## likelihood-free inference in high-dimensional models

“…for a general linear model (GLM), a single linear function is a sufficient statistic for each associated parameter…”

The recently arXived paper “Likelihood-free inference in high-dimensional models“, by Kousathanas et al. (July 2015), proposes an ABC resolution of the dimensionality curse [when the dimension of the parameter and of the corresponding summary statistics] by turning Gibbs-like and by using a component-by-component ABC-MCMC update that allows for low dimensional statistics. In the (rare) event there exists a conditional sufficient statistic for each component of the parameter vector, the approach is just as justified as when using a generic ABC-Gibbs method based on the whole data. Otherwise, that is, when using a non-sufficient estimator of the corresponding component (as, e.g., in a generalised [not general!] linear model), the approach is less coherent as there is no joint target associated with the Gibbs moves. One may therefore wonder at the convergence properties of the resulting algorithm. The only safe case [in dimension 2] is when one of the restricted conditionals does not depend on the other parameter. Note also that each Gibbs step a priori requires the simulation of a new pseudo-dataset, which may be a major imposition on computing time. And that setting the tolerance for each parameter is a delicate calibration issue because in principle the tolerance should depend on the other component values. I ran a comparative experiment on a toy normal target, using either empirical mean and variance (blue), or empirical median and mad (brown), with little difference in the (above) output. Especially when considering that I set the tolerance somewhat arbitrarily. This could be due to the fact that the pairs are quite similar in terms of their estimation properties. However, I then realised that the empirical variance is not sufficient for the variance conditional on the mean parameter. I looked at the limiting case (with zero tolerance), which amounts to simulating σ first and then μ given σ, and ran a (Gibbs and iid) simulation. The difference, as displayed below (red standing for the exact ABC case), is not enormous, even though it produces a fatter tail in μ. Note the interesting feature that I cannot produce the posterior distribution of the parameters given the median and mad statistics. Which is a great introduction to ABC!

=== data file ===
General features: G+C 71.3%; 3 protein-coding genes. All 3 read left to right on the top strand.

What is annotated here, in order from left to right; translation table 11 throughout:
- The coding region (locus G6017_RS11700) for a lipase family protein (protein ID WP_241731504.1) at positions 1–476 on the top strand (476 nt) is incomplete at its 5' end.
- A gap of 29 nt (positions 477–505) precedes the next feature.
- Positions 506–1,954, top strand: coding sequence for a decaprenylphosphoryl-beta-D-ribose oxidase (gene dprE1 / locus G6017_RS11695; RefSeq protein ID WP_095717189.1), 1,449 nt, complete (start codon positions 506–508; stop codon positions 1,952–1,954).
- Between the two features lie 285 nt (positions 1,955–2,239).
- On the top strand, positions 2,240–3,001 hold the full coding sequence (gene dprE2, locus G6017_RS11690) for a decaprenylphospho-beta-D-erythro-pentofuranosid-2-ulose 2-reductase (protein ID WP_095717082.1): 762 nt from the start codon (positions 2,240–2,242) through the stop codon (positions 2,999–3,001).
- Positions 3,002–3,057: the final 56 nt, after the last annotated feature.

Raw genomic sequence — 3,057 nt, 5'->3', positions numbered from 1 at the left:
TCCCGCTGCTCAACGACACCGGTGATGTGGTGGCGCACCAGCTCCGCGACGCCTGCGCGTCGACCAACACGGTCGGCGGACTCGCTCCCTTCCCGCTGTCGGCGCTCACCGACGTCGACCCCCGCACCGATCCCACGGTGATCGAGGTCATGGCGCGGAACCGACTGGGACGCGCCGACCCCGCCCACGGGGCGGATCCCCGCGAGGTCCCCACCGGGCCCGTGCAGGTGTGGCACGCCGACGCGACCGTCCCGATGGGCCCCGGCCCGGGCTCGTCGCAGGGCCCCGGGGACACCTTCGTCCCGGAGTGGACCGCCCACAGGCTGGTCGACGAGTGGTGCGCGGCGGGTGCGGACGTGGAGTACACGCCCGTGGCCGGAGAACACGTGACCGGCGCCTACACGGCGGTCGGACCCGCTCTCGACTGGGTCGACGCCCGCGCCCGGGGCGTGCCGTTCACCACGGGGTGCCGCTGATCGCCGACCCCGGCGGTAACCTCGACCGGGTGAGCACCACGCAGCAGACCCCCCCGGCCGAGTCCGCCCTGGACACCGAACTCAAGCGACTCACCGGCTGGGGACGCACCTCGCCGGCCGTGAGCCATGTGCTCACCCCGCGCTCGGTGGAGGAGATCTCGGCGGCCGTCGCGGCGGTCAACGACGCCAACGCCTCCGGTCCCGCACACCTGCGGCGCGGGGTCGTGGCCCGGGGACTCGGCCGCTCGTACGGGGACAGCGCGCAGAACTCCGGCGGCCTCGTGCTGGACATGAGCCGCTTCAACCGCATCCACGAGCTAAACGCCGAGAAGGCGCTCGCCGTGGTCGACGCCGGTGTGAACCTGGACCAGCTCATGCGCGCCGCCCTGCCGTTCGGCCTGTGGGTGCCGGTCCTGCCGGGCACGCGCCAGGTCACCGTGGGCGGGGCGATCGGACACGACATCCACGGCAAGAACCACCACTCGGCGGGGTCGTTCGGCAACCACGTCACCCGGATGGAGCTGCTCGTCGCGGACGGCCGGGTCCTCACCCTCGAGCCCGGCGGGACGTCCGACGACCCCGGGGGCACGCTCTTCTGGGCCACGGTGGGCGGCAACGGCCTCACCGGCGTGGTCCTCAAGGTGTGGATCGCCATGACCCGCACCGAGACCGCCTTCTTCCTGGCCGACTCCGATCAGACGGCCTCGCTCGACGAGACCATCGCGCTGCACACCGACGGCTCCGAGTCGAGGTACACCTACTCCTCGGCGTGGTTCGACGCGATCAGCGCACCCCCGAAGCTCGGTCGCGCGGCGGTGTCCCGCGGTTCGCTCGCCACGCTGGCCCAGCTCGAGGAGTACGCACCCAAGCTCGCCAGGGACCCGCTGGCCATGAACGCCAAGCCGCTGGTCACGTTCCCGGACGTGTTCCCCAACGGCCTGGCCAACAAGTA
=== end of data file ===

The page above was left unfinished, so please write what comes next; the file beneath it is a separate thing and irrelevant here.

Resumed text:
N=10 data=rnorm(N,mean=3,sd=.5) #ABC with insufficient statistics medata=median(data) madata=mad(data) varamad=rep(0,100) for (i in 1:100) varamad[i]=mad(sample(data,N,rep=TRUE)) tol=c(.01*mad(data),.05*mad(varamad)) T=1e6 mu=rep(median(data),T) sig=rep(mad(data),T) for (t in 2:T){ mu[t]=rnorm(1) psudo=rnorm(N,mean=mu[t],sd=sig[t-1]) if (abs(medata-median(psudo))>tol[1]) mu[t]=mu[t-1] sig[t]=1/rexp(1) psudo=rnorm(N,mean=mu[t],sd=sig[t]) if (abs(madata-mad(psudo))>tol[2]) sig[t]=sig[t-1] } #ABC with more sufficient statistics meaata=mean(data) sddata=sd(data) varamad=rep(0,100) for (i in 1:100) varamad[i]=sd(sample(data,N,rep=TRUE)) tol=c(.1*sd(data),.1*sd(varamad)) for (t in 2:T){ mu[t]=rnorm(1) psudo=rnorm(N,mean=mu[t],sd=sig[t-1]) if (abs(meaata-mean(psudo))>tol[1]) mu[t]=mu[t-1] sig[t]=1/rexp(1) psudo=rnorm(N,mean=mu[t],sd=sig[t]) if (abs(sddata-sd(psudo))>tol[2]) sig[t]=sig[t-1] } #MCMC with false sufficient sig=1/sqrt(rgamma(T,shape=.5*N,rate=1+.5*var(data))) mu=rnorm(T,mean(data)/(1+sig^2/N),sd=1/sqrt(1+N/sig^2)))